how the first sparks became visible, Simone Atangana BekonoThe jacket is entirely black. The title is in white lower case, the letters in a handwriting style, and each word spaced wide so that each word (apart from the first two) takes up the full width of the jacket in bright white letters. So the title alone takes up nearly the whole jacket in evenly spaced letters. The accreditations to author and editor are at the foot of the jacket, the first in tiny lowercase letters, normally spaced, and the second in small white caps. The accreditations are centred. There is no other imagery.

Translated by David Colmer

The Emma Press, 2021    £6.50

Literary friction  

Dutch poet Simone Atangana Bekono’s debut pamphlet is a poem in nine parts, each identified by a Roman numeral. The title of the poem (‘friction’) appears at the top of an otherwise blank page, smooth ink on a smooth page, that single word stranded as if to prevent it brushing against another one, paradoxically frictionless.

Nevertheless, the title does cause friction in the mind of the reader, adding grit to the process of interpreting Atangana Bekono’s bold and vivid lines, in which she explores her experience as a black woman, while addressing race, gender, identity and body politics.

The reader is invited to view life as a constantly painful rubbing up against reality where ‘The city is a strain / the village is a conflict zone’ [‘IV.’] and where ‘you may feel worn and battered’ [‘VIII.’].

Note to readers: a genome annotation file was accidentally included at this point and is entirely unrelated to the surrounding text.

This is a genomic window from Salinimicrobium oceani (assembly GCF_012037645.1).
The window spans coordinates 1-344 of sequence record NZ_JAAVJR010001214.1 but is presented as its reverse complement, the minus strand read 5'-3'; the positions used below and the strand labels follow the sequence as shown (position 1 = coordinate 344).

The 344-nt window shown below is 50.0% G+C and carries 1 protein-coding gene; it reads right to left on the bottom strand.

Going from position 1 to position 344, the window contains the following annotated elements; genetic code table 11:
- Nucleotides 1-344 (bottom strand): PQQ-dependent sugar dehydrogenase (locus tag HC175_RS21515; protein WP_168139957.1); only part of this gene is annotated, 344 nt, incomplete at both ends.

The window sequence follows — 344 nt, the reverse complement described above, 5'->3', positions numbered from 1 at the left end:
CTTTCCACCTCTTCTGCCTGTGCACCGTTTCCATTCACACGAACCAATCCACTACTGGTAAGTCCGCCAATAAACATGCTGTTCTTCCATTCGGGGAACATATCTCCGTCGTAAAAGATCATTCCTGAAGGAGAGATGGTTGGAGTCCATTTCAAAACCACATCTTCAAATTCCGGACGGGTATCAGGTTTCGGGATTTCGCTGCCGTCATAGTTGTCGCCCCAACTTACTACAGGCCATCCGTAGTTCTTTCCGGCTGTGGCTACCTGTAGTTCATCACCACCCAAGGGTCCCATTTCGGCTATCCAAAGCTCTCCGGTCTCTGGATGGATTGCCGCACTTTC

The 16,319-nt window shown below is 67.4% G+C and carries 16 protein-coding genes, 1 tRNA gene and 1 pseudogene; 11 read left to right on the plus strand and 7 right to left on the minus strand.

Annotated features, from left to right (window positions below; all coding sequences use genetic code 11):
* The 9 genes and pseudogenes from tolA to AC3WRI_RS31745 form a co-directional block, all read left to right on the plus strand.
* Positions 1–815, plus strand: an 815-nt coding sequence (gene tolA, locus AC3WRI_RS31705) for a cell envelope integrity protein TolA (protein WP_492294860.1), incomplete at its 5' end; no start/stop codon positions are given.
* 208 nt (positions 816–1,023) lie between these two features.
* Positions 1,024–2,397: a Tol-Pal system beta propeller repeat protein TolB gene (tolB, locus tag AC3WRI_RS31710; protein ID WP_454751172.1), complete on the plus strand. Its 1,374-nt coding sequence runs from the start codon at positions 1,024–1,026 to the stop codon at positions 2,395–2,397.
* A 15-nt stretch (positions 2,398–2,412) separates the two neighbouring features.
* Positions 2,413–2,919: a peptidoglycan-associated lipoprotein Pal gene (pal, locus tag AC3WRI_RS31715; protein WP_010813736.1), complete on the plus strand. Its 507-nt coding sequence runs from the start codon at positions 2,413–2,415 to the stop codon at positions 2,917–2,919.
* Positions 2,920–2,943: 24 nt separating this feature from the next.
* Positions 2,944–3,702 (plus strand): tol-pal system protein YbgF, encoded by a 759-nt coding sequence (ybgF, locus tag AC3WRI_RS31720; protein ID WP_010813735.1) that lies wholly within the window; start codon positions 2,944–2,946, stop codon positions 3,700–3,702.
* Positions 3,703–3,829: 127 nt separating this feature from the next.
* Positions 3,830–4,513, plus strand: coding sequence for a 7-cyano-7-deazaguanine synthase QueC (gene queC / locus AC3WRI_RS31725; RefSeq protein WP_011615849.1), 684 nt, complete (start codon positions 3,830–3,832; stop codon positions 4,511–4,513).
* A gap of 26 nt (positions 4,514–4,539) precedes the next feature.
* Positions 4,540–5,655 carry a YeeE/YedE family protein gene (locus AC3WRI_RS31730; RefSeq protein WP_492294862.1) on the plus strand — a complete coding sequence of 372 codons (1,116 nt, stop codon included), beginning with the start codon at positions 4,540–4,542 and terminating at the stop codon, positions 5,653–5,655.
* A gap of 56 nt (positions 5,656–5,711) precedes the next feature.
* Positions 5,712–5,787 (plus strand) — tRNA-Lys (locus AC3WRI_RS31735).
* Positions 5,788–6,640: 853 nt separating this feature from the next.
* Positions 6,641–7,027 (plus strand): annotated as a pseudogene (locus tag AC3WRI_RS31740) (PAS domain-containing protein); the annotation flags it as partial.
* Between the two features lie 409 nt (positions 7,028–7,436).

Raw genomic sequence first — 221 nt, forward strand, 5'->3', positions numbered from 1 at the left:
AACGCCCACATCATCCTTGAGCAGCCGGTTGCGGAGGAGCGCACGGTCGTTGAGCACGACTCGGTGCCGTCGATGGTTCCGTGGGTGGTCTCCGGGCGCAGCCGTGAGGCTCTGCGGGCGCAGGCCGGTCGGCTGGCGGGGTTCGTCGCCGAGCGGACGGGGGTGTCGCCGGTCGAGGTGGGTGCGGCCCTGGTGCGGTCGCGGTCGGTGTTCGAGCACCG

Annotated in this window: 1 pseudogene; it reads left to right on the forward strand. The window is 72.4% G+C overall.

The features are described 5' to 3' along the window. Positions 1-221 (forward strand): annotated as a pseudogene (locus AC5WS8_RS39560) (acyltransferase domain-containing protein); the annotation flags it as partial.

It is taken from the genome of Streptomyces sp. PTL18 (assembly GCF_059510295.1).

In part ‘IV.’, Atangana Bekono meditates on the reductionist phrase ‘all black people’ that wears away at her identity and

makes me unrecognisable […] a bucket full of water
in the middle of a swimming pool.

This friction between Atangana Bekono’s identity and how she is perceived by wider society is central. In ‘III.’ she writes that ‘I only exist as a projection of the brain of a white western male’ and ‘I am a version of Kunta Kinte forced into a mould’.

In ‘VIII.’ she fantasises about her mud-smeared body drying in the sun, crumbling away and becoming ‘unbodied’, perhaps freeing her of the friction caused by racial stereotyping. 

Then in a moment of post-modernist self-reference, she writes ‘then I lost the thread’, namely the thread of the poem she was aiming to write, the poem that would state

that I can no longer own my body unless my body owns me
something like that.

The pamphlet ends with equal uncertainty, the author ‘standing on the edge of a cliff / a towering cliff, looking down’.

If you want to know‘what happens next, you won’t find the answer here. But that might just be the whole point of this literary friction where there are no easy solutions for anyone.

Andy Lynes